Is this the beauty, Leicester,

Dangerous for a man to glimpse, disaster

For any woman to be near? Why is it

So talked about? I think I see the reason:

To be the darling of the world is easy

If you are in the arms of everybody!


Leicester’s presence intensifies the drama of the moment, for he was Elizabeth’s favourite and, in the play, Mary’s best hope and the object of her desire.


When Mary later lashes out at Elizabeth, Mary foregrounds the political aspect of their rivalry. Both of them had strong claims to the throne of England, Elizabeth being a granddaughter of King Henry VII, Mary a great-granddaughter. To the alarm of Elizabeth’s Council, French heralds proclaimed Mary’s claim to the English crown on the occasion of her marriage in 1558 to François, the Dauphin of France. A year later, the Treaty of Edinburgh required the suspension of Mary’s right, but Mary never ratified the treaty and Elizabeth never forgave her for not doing so. For European Catholics, Mary’s claim was the only valid one because no divorce marred her line of descent. Elizabeth, on the other hand, was the daughter of Henry VIII and his second wife, Anne Boleyn, who were not lawfully married in the eyes of Rome. This political issue informs Mary’s counter-attack:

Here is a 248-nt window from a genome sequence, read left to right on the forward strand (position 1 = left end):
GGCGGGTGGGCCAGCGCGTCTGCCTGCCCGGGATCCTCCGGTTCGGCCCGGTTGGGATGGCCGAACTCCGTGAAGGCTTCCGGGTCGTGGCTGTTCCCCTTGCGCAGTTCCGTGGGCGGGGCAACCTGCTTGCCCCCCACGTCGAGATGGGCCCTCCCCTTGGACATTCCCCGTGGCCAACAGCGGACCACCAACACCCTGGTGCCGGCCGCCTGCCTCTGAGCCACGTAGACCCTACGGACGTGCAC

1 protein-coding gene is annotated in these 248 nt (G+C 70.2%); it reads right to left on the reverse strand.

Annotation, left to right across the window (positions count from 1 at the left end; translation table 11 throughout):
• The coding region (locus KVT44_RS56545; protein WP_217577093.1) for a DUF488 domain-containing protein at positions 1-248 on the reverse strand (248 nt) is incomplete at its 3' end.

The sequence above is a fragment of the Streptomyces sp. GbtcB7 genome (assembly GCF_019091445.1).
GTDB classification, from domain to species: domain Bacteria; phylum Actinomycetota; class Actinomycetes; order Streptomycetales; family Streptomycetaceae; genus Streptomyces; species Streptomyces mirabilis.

The throne of England

Is desecrated by a bastard,

… If right was honoured

You would be sprawling in the dust before me,

Because I am your Queen.


This moment is a turning point: Elizabeth exits immediately, but returns to this affront when she takes up the pen to sign the warrant for Mary’s execution: “Bastard, you say? … That is true only while you are alive.”